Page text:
August 15, 2019
Nestled in the Andean mountain range, the city of Cusco, Peru, is familiar to tourists as a jumping off point to explore Machu Picchu, the most famous icon of the ancient Inca empire.
But despite Peru’s economic boom, fueled in part by tourist dollars, many descendants of the Incas still live without sanitation and other basic necessities. Peru’s indigenous communities, and especially the millions of Quechua people in the Andean highlands, have been excluded from the country’s economic progress. This income disparity is especially evident among Quechuan women and girls, who experience higher rates of poverty, illiteracy, and violence than the Peruvian population at large.
How do you ensure that Peru’s indigenous women and girls are equal recipients of – and partners in – Peru’s progress?
Visionaria Network, one of WomenStrong International’s newest members, is placing its bet on education – not just for girls, not only for Quechua children, but for all secondary students nationwide. Their goal is to ensure that all students recognize the value of girls and women, and that every girl and boy have the knowledge, skills, and self-confidence to pursue pathways toward opportunity.
The organization started out with more modest ambitions.
Visionaria was founded by several international development professionals working in Peru who saw their well-designed projects stall, such as promoting clean cookstoves. Why? Families, and especially women, did not adopt their recommendations because those recommendations didn’t come from community priorities.
“Visionaria grew out of the realization that women and girls who are supposed to benefit from international development projects are too often left out of their design,” says Paul Spurzem, one of the organization’s founders.
These development professionals realized that girls and women are critical to the success of community improvement projects. That’s when they started a summer leadership program for Peruvian girls, to design and implement service-learning projects in their communities.
Their approach helped identify community priorities and position girls as leaders with valuable insight – overcoming girls’ own self-doubts in the process. The girls soon advocated for their male peers to join in, particularly for projects that address gender inequality.
As demand for Visionaria’s leadership programs grew, these veteran development practitioners realized two things. First, to scale up their program, Visionaria needed a cost-effective way to train more local facilitators. Second, teachers would be a prime target to implement the model, because of new national curriculum standards that required secondary schools to provide similar leadership and learning opportunities to students.
Visionaria soon partnered with the local education ministry, to design a teacher training curriculum that would expand the organization’s girls’ empowerment and service-learning program into Peru’s secondary schools and include boys.
This expansion was helped in part by a subtle ambiguity in this enterprising organization’s name.
“Visionaria is Spanish for ‘female visionary,’” Spurzem says. “But it can also refer to a visionary person, ‘una persona visionaria,’ and this grammatical technicality helps us talk about the Visionaria programming and spirit in a way that is more inclusive for boys and acceptable to male school teachers and leaders.”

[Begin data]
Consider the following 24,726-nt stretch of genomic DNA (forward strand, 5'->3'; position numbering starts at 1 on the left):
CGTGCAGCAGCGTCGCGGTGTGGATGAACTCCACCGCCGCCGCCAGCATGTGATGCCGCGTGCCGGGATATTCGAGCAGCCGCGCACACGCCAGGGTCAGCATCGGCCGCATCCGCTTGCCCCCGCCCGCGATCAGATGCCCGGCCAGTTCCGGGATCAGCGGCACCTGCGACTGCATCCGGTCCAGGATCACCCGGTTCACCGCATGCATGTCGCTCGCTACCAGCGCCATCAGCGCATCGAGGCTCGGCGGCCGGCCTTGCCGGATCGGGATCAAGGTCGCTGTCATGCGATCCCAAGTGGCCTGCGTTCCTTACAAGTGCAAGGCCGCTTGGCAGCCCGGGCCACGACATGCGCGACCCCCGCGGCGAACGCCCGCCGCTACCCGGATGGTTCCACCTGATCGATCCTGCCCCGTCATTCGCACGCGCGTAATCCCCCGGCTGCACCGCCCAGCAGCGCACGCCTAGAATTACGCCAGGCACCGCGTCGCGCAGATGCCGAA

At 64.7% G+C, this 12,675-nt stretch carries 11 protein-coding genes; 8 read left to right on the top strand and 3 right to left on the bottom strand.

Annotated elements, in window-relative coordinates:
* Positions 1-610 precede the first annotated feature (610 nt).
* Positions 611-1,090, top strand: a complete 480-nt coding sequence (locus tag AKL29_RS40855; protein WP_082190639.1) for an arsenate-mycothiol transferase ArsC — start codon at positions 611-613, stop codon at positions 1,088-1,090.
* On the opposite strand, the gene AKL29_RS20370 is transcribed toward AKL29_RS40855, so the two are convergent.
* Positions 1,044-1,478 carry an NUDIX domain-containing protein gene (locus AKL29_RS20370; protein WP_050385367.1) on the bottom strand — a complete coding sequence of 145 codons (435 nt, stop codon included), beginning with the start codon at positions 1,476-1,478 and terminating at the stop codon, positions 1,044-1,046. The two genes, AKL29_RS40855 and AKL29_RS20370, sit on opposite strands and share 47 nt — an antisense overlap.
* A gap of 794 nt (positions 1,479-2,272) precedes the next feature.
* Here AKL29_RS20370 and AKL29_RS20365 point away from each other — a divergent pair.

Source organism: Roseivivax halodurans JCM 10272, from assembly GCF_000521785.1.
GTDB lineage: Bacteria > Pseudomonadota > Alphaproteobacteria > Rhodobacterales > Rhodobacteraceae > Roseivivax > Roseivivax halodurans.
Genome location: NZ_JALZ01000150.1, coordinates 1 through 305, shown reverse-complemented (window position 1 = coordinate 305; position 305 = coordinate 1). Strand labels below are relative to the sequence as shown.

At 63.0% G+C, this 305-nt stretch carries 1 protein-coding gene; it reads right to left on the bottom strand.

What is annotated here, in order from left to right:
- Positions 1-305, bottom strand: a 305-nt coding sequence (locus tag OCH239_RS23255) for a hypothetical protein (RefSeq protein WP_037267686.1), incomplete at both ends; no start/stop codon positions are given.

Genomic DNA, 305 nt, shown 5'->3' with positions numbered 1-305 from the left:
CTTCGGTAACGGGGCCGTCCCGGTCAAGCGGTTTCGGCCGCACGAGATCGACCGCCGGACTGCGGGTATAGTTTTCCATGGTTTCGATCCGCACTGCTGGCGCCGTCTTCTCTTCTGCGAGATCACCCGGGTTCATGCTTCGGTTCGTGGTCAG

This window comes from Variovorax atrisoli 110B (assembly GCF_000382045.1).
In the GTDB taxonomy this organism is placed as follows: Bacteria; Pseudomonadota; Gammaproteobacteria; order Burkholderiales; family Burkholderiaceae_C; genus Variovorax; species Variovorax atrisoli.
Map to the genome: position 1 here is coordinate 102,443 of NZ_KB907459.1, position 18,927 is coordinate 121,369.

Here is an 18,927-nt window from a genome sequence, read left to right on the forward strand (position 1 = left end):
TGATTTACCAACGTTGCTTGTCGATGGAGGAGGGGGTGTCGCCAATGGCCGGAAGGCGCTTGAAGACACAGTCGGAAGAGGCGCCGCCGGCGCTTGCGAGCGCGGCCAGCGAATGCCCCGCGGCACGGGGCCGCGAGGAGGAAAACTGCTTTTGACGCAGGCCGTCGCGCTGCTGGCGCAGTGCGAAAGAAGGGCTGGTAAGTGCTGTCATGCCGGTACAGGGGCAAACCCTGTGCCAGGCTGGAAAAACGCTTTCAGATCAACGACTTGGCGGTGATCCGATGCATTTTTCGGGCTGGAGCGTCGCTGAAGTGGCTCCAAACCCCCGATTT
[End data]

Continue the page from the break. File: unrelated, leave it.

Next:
An important consideration is the male-dominated country. Today, the organization’s Cusco-based program, known as “Visionaria for Schools,” provides comprehensive training so that teachers can offer lessons in their classrooms to challenge those social norms currently holding girls back. These teachers also learn how to promote youth leadership through service-learning projects, especially within indigenous communities, and to help young people build self-confidence.
According to Paola Saldivias, co-founder of Visionaria Peru, “It’s important and hard to provoke a mindshift even among skeptical teachers and parents, who want students to focus on math and science, and not these ‘soft’ skills. But we show them the importance of developing youth leadership and addressing gender.”
Visionaria is one of six organizations that joined WomenStrong International’s new Learning Lab on August 1, to develop, test, sharpen, and amplify solutions in the area of Girls’ Education and Empowerment.
With support from WomenStrong, Visionaria is strengthening its “Visionaria for Schools” program. It will pilot a new teacher training in Cusco and use the results to strengthen the gender equality content in its curriculum. The Visionaria team will also produce a new multi-media, gender-sensitive educator training that will be shared with secondary school teachers across Peru.
In addition to Visionaria’s project in Peru, WomenStrong’s new Learning Lab members, all small women-driven organizations, are working in Afghanistan, Guatemala, Malawi, Uganda, and Zimbabwe. Their projects include girls’ clubs; gender sensitivity training for teachers, men, and boys; training young women in non-traditional occupations; and other programs grounded in community needs.
Visionaria’s Paul Spurzem says he is excited to learn from his peers in other national contexts who share his goal of empowering women and girls.
He’s also eager to share Visionaria’s progress.
“Improving education quality in under-resourced communities is hard, even with great national level policies,” Spurzem says, but their experience proves “it’s possible to get teachers on board and be inspired by gender-sensitive training.”
We at WomenStrong International share Visionaria’s aspiration and look forward to learning more from this dynamic group of practitioners, about their program, the girls and boys in their target population, and their progress!